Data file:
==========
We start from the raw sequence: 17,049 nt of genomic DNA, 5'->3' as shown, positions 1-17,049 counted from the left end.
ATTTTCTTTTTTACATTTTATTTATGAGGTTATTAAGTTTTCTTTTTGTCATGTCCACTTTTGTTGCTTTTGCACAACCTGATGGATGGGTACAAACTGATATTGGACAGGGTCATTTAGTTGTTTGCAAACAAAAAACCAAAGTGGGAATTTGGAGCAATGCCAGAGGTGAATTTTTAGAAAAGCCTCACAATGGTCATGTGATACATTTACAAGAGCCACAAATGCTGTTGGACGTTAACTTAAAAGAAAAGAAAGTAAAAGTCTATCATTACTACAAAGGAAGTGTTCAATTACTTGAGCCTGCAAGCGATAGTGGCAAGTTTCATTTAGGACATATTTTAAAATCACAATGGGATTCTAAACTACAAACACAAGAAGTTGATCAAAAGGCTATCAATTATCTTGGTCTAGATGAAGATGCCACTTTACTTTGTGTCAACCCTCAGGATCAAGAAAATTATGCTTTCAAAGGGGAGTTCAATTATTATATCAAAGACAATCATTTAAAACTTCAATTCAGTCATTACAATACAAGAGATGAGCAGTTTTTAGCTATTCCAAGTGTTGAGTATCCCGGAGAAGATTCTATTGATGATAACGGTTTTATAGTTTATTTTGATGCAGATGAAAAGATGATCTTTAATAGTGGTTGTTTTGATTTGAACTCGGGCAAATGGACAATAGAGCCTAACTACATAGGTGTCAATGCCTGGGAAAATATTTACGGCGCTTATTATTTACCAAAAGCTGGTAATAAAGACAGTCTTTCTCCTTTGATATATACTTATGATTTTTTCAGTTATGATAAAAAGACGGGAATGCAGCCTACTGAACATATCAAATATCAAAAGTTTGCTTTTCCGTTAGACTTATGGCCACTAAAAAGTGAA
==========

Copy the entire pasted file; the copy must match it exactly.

We start from the raw sequence: 17,049 nt of genomic DNA, 5'->3' as shown, positions 1-17,049 counted from the left end.
ATTTTCTTTTTTACATTTTATTTATGAGGTTATTAAGTTTTCTTTTTGTCATGTCCACTTTTGTTGCTTTTGCACAACCTGATGGATGGGTACAAACTGATATTGGACAGGGTCATTTAGTTGTTTGCAAACAAAAAACCAAAGTGGGAATTTGGAGCAATGCCAGAGGTGAATTTTTAGAAAAGCCTCACAATGGTCATGTGATACATTTACAAGAGCCACAAATGCTGTTGGACGTTAACTTAAAAGAAAAGAAAGTAAAAGTCTATCATTACTACAAAGGAAGTGTTCAATTACTTGAGCCTGCAAGCGATAGTGGCAAGTTTCATTTAGGACATATTTTAAAATCACAATGGGATTCTAAACTACAAACACAAGAAGTTGATCAAAAGGCTATCAATTATCTTGGTCTAGATGAAGATGCCACTTTACTTTGTGTCAACCCTCAGGATCAAGAAAATTATGCTTTCAAAGGGGAGTTCAATTATTATATCAAAGACAATCATTTAAAACTTCAATTCAGTCATTACAATACAAGAGATGAGCAGTTTTTAGCTATTCCAAGTGTTGAGTATCCCGGAGAAGATTCTATTGATGATAACGGTTTTATAGTTTATTTTGATGCAGATGAAAAGATGATCTTTAATAGTGGTTGTTTTGATTTGAACTCGGGCAAATGGACAATAGAGCCTAACTACATAGGTGTCAATGCCTGGGAAAATATTTACGGCGCTTATTATTTACCAAAAGCTGGTAATAAAGACAGTCTTTCTCCTTTGATATATACTTATGATTTTTTCAGTTATGATAAAAAGACGGGAATGCAGCCTACTGAACATATCAAATATCAAAAGTTTGCTTTTCCGTTAGACTTATGGCCACTAAAAAGTGAA